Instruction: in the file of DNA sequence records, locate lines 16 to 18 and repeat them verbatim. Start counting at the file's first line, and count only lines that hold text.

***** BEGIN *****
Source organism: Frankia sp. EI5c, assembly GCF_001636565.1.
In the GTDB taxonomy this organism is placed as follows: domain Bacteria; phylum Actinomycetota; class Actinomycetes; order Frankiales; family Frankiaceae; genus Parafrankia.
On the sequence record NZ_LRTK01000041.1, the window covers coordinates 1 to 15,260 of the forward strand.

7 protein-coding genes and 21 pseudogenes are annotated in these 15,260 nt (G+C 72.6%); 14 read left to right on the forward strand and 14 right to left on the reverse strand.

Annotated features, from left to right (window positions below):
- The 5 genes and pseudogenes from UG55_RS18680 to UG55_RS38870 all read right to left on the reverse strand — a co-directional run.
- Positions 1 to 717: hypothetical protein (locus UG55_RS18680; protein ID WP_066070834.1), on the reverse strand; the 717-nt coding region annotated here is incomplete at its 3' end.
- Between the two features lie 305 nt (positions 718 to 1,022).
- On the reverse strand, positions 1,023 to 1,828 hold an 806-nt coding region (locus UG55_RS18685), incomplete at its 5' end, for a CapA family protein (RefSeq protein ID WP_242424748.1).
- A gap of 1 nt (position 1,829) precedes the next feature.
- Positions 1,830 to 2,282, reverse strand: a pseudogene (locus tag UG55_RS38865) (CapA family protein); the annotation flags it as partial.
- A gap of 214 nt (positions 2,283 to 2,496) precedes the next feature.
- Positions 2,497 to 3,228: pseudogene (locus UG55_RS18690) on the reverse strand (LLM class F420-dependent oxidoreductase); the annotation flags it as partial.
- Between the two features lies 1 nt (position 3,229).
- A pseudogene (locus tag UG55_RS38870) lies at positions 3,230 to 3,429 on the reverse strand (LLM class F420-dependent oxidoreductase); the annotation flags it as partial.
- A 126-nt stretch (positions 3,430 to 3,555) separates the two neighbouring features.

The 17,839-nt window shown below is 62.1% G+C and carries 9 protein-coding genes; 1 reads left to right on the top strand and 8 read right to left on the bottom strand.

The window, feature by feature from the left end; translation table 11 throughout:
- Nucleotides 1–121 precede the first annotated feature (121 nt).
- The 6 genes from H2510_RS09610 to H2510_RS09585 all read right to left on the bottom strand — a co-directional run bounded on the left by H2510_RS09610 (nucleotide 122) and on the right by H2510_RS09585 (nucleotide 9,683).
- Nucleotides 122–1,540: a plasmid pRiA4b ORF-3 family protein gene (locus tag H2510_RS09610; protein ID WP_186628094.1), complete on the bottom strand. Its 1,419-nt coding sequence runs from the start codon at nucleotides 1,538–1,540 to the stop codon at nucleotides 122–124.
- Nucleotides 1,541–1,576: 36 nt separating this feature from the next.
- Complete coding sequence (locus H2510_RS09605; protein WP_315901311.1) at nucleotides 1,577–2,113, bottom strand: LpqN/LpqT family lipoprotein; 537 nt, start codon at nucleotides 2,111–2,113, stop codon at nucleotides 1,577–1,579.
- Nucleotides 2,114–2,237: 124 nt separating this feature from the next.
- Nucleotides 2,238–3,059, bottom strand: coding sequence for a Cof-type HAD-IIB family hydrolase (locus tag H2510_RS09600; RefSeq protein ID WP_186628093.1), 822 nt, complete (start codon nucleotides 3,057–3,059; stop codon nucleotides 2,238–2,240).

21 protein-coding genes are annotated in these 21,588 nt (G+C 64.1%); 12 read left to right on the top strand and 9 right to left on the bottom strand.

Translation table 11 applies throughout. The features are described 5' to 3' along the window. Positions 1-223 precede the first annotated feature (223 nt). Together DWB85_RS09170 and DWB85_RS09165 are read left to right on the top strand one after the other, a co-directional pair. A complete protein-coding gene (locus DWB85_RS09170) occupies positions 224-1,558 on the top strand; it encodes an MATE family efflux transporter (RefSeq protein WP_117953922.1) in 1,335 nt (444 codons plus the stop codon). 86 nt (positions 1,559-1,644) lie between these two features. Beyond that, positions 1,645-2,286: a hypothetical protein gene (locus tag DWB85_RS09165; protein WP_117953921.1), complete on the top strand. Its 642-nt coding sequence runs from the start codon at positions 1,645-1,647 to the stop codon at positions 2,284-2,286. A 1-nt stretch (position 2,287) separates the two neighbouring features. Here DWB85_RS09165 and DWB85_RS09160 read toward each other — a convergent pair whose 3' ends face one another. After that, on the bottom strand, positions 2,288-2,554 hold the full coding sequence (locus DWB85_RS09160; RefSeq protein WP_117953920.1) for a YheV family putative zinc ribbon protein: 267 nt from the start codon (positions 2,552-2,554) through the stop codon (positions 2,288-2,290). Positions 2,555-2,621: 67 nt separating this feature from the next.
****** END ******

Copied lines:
- A 126-nt stretch (positions 3,430 to 3,555) separates the two neighbouring features.

The 17,839-nt window shown below is 62.1% G+C and carries 9 protein-coding genes; 1 reads left to right on the top strand and 8 read right to left on the bottom strand.

The window, feature by feature from the left end; translation table 11 throughout: